It's normal for people to sneeze their heads off in the spring. It's as much a part of the season as April flowers and May showers, as anyone with allergies will tell you.
But it's not just spring. The pollen of spring flowers gives way to grass and tree pollen, and the wet springs and wet summers bring mold. Then comes ragweed and other weeds. And we're not even going to get into dust mites in your carpet or dog dander on the kitchen floor or food allergies.
Yeah, this dealing-with-allergies stuff can be a year-round pain in the septum.
So you've got some sniffles
Dr. Stanley Fineman is a past president of the American College of Allergy, Asthma and Immunology (ACAAI) and he has been a practicing allergist for more than 35 years. He finds the whole subject of allergies and allergens fascinating — good for someone who spends many of his days up to his ears in Kleenex.
The wonder lies in the numbers. There are so many allergens out there, and so many people who react differently to allergens. And those same people can react differently to different allergens at different times of their lives and at different times of the year.
So something that can make you feel like hacking up a lung at 16 can be completely harmless at 35. And something you had no problem with as a kid can punch you in the nose in later life.
You can move somewhere new, with all sorts of different flora, and think you're breathing in pure, clean Rocky Mountain-type air. Ten years later, it's as if you're breathing in rocks. Fineman says he sees it all the time.
The possibilities, the pure permutations, are practically endless.
"I think it's a really exciting field to be in," Fineman said from his office in Marietta, Georgia. "We're doing research on new treatment options all the time."
The first trick in getting your allergies under control, you'd think, is avoiding the triggers. So if you're allergic to a certain type of pollen, avoid going outside when that's in the air.
But you can see the potential pitfalls there. Who stays inside all the time? Even if you can, who can keep pollen from leaking in? How do you know which pollen sets off the watery eyes and scratchy throat and all that hacking, and how much of it? Maybe what's setting you off isn't the pollen you think it is, anyway. Maybe it's pollen from another plant. Maybe it's a couple different pollens. Maybe it's not even pollen. Maybe it's cats ... or crustaceans.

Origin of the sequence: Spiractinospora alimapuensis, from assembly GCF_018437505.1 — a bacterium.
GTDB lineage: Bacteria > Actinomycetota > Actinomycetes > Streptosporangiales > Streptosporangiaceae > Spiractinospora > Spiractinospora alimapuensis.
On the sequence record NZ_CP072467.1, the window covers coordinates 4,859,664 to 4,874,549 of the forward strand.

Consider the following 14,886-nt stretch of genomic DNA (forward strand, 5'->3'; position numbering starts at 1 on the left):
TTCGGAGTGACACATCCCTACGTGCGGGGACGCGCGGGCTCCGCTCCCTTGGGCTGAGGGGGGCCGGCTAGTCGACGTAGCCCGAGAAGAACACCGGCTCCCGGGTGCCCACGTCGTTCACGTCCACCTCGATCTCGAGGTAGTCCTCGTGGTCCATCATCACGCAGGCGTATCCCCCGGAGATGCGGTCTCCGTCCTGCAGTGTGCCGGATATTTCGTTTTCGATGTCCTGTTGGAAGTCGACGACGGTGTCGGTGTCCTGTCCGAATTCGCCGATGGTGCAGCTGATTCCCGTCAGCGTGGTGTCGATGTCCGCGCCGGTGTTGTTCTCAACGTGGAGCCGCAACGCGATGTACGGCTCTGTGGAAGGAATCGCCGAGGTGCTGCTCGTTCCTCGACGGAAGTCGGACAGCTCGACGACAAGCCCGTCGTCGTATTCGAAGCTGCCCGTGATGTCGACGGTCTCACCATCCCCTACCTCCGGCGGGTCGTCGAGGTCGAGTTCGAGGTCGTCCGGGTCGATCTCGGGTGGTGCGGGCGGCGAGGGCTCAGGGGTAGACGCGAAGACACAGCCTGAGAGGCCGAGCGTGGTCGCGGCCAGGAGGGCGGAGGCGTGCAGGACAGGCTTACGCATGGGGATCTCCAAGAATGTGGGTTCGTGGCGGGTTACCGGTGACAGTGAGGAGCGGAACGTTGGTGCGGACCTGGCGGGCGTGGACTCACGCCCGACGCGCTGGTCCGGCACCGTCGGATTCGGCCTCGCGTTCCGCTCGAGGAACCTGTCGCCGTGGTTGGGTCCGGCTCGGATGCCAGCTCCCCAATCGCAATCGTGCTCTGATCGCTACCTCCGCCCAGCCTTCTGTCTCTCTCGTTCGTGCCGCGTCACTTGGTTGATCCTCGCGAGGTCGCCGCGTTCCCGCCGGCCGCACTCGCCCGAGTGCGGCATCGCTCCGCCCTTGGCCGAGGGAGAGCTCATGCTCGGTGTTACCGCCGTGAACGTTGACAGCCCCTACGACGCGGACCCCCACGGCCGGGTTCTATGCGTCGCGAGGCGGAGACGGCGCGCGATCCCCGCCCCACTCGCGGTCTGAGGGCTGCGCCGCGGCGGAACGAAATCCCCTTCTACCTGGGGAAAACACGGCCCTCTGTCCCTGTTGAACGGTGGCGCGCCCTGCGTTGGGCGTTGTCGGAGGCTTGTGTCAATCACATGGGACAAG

Fineman explains it this way: We all have a bucketful of potential triggers that we can tolerate. But then comes another allergen from over there, and maybe another from behind the garage, and the one you think you know about happens to be flaring up this week, and pretty soon your bucket is tipping over and spilling all down the front of your face.
That's called the "threshold phenomenon," and it's why Fineman suggests that the first step to getting allergies under control isn't avoiding the triggers, but figuring out what those triggers are. To do that right, you need a skin test.
Finding out what ails you
A skin prick test is performed on the back or the forearm to determine whether or not a person is allergic to a particular substance. (Photo: wavebreakmedia/Shutterstock)
If you've never had a skin test for allergies, it may sound a little 16th century.
The test is simple, really: A doctor (or a nurse) will subject your skin to as many as 40 different allergens to see what happens. Different types of pollen, pet dander, food allergens and dust. You'll get a drop of extract of each potential allergen on a tiny portion of your skin — usually a forearm — which is then pricked barely into the skin surface. It's relatively painless.
Then everybody waits to see how your skin reacts, and to what. According to the Mayo Clinic, doctors (or nurses) also test the skin with two other substances: one that makes sure your skin will indeed react to potential allergens (a histamine) and one that makes sure your skin won't react too much, that it isn't too sensitive (either glycerin or saline).
Figuring out how to fix it
Once the results are in, the treatment can begin. Avoiding your triggers, now that you know what they are, is a start. But, as we've mentioned, that's not always practical.
So you can go with all sorts of over-the-counter or prescription medicines to try to control the sneezing and scratchy eyes and all that. Eye drops, nose sprays, pills. Inhalers, skin cream, syrups. Antihistamines, corticosteroids, decongestants. For emergencies, there's epinephrine.
Or you can go with immunotherapy, a series of injections over several years. The shots are spiked with the allergens that set you off, with the idea that introducing them into your body's system over and over again will eventually desensitize you. That therapy has been "highly effective," according to the World Allergy Organization.
Fineman reports new immunotherapy that can be taken sublingually (under the tongue). And, as he points out, other treatment options are being developed and tested all the time.
According to the ACAAI, nasal allergies affect as many as 50 million Americans. In the past year, some 17 million adults and almost 7 million children have been diagnosed with allergic rhinitis, known commonly as hay fever.
Allergies can't be cured. There is no one magic nose spray that will suddenly make the world's stuffed-up breathe and the puffy-eyed see clearly.
But once you know what's setting you off, allergies can be controlled. And that, at least, should bring some relief.